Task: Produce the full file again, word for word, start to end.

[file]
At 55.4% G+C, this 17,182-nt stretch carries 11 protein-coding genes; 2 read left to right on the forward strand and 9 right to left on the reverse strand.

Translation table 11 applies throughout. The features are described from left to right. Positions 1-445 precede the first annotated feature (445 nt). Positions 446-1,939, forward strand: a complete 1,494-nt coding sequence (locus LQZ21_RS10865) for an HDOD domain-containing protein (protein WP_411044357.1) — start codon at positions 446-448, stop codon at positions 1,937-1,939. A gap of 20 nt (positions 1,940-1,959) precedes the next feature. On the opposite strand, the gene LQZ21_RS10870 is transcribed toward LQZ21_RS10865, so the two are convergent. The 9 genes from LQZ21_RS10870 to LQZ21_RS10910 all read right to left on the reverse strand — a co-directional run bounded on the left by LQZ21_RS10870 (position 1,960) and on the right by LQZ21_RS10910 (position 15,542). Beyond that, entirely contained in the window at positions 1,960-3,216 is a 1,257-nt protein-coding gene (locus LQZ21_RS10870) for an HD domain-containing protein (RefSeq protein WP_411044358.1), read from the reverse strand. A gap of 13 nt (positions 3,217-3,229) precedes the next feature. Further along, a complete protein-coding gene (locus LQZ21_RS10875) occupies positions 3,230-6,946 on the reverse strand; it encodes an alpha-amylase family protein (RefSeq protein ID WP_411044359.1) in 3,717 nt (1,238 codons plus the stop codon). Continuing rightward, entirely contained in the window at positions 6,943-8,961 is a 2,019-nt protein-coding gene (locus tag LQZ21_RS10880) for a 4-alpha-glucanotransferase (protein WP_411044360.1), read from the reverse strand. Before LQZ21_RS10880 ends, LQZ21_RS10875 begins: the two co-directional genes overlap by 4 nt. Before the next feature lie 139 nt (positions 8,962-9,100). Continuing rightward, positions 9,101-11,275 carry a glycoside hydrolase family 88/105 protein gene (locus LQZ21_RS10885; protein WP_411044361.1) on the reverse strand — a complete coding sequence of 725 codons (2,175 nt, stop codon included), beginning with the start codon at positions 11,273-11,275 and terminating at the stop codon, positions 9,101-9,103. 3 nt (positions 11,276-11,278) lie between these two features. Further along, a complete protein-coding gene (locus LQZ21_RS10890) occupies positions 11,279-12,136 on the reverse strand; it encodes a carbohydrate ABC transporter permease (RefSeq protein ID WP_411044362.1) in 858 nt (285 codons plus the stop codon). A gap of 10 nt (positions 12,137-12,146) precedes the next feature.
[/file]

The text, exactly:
At 55.4% G+C, this 17,182-nt stretch carries 11 protein-coding genes; 2 read left to right on the forward strand and 9 right to left on the reverse strand.

Translation table 11 applies throughout. The features are described from left to right. Positions 1-445 precede the first annotated feature (445 nt). Positions 446-1,939, forward strand: a complete 1,494-nt coding sequence (locus LQZ21_RS10865) for an HDOD domain-containing protein (protein WP_411044357.1) — start codon at positions 446-448, stop codon at positions 1,937-1,939. A gap of 20 nt (positions 1,940-1,959) precedes the next feature. On the opposite strand, the gene LQZ21_RS10870 is transcribed toward LQZ21_RS10865, so the two are convergent. The 9 genes from LQZ21_RS10870 to LQZ21_RS10910 all read right to left on the reverse strand — a co-directional run bounded on the left by LQZ21_RS10870 (position 1,960) and on the right by LQZ21_RS10910 (position 15,542). Beyond that, entirely contained in the window at positions 1,960-3,216 is a 1,257-nt protein-coding gene (locus LQZ21_RS10870) for an HD domain-containing protein (RefSeq protein WP_411044358.1), read from the reverse strand. A gap of 13 nt (positions 3,217-3,229) precedes the next feature. Further along, a complete protein-coding gene (locus LQZ21_RS10875) occupies positions 3,230-6,946 on the reverse strand; it encodes an alpha-amylase family protein (RefSeq protein ID WP_411044359.1) in 3,717 nt (1,238 codons plus the stop codon). Continuing rightward, entirely contained in the window at positions 6,943-8,961 is a 2,019-nt protein-coding gene (locus tag LQZ21_RS10880) for a 4-alpha-glucanotransferase (protein WP_411044360.1), read from the reverse strand. Before LQZ21_RS10880 ends, LQZ21_RS10875 begins: the two co-directional genes overlap by 4 nt. Before the next feature lie 139 nt (positions 8,962-9,100). Continuing rightward, positions 9,101-11,275 carry a glycoside hydrolase family 88/105 protein gene (locus LQZ21_RS10885; protein WP_411044361.1) on the reverse strand — a complete coding sequence of 725 codons (2,175 nt, stop codon included), beginning with the start codon at positions 11,273-11,275 and terminating at the stop codon, positions 9,101-9,103. 3 nt (positions 11,276-11,278) lie between these two features. Further along, a complete protein-coding gene (locus LQZ21_RS10890) occupies positions 11,279-12,136 on the reverse strand; it encodes a carbohydrate ABC transporter permease (RefSeq protein ID WP_411044362.1) in 858 nt (285 codons plus the stop codon). A gap of 10 nt (positions 12,137-12,146) precedes the next feature.